*Me (answering without thinking)*: Vaz taking part in finding alternative fuel sources. Vodka vas tested. Had unforseen consequences.

*Players crack up for two whole minutes*

*Third Player, out of character*: “This is Russia! You can fuel your rockets with vodka, and get drunk off of rocket fuel!”

*Party loses it further*

Well, what if Russian version of the final problem was actually leaked on purpose? Remember what happened to Czechs when they showed trailer before the needed time? They were left without Sherlock at all. But how did producers of Sherlock/BBC reacted on the Russian leak of the whole final episode? They just tweeted “do not share the episode” and “#KeepMeSpoilerFree”.

John Watson

I’ve been thinking more and more on that line in the I love you trailer “what’s the worst thing…darkest secret” and I think it’s to John not Sherlock. John’s the one whose past we know nothing about and we apparently see a slip in his moral compass. Is it possible something happened in his army days? He ended up doing or covering up something messed up? What about Major Sholto who lead a team of CROWs into battle who all died? Did John have something to do with that? If so, it’s highly likely Culverton Smith was either involved or knows about it. Anyway, I think it’s definitely possible that we’re going to see John reveal his darkest secret, possibly in front of sherlock.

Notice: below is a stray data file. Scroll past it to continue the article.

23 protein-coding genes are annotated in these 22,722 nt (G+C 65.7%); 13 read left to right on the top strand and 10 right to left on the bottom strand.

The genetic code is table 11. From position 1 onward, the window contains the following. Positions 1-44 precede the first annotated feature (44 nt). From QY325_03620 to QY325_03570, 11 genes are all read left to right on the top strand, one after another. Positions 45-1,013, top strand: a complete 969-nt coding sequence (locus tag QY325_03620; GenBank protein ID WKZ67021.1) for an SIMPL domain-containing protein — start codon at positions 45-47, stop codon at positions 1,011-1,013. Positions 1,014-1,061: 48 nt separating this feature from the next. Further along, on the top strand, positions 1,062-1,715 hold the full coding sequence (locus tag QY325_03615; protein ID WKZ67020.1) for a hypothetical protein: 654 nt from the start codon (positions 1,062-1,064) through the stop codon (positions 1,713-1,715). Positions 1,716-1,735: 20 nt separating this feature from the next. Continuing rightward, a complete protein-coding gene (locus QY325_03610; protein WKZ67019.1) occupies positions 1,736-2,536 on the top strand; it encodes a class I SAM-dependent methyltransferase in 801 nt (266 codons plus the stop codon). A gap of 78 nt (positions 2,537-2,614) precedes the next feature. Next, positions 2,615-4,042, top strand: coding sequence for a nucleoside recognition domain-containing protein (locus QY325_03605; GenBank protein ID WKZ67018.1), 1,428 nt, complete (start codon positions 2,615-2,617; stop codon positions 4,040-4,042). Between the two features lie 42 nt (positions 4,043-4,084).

(This is by no means thought through, well put together, or all of my evidence, so feel free to add or dispute anything because it’s literally just my thoughts)

Dancing Men Code

Me and my friend are both russian-speaking and have already watched  the final problem. By the end of the episode Sherlock was ‘casually’ solving some cases and we saw a familiar dancing men code. 

We thought it has something to do with the plot and has some kind of hidden message in it, so we wanted to decipher it. My friend googled and found the alphabet on some of Arthur Conan Doyle’s fan site and started drawing all men on the piece of paper and working on it. Here’s the result.

When she finished she googled these words and we were a bit disappointed.

Sherlock’s just casually solving some crimes and such mad fans as us think that it has something extraordinary and must mean something/have some influence on the plot. We’re looking for signs when there’re none of them. 

“Come on, tell me about it! It can’t be that boring if you’re reading it in your free time.”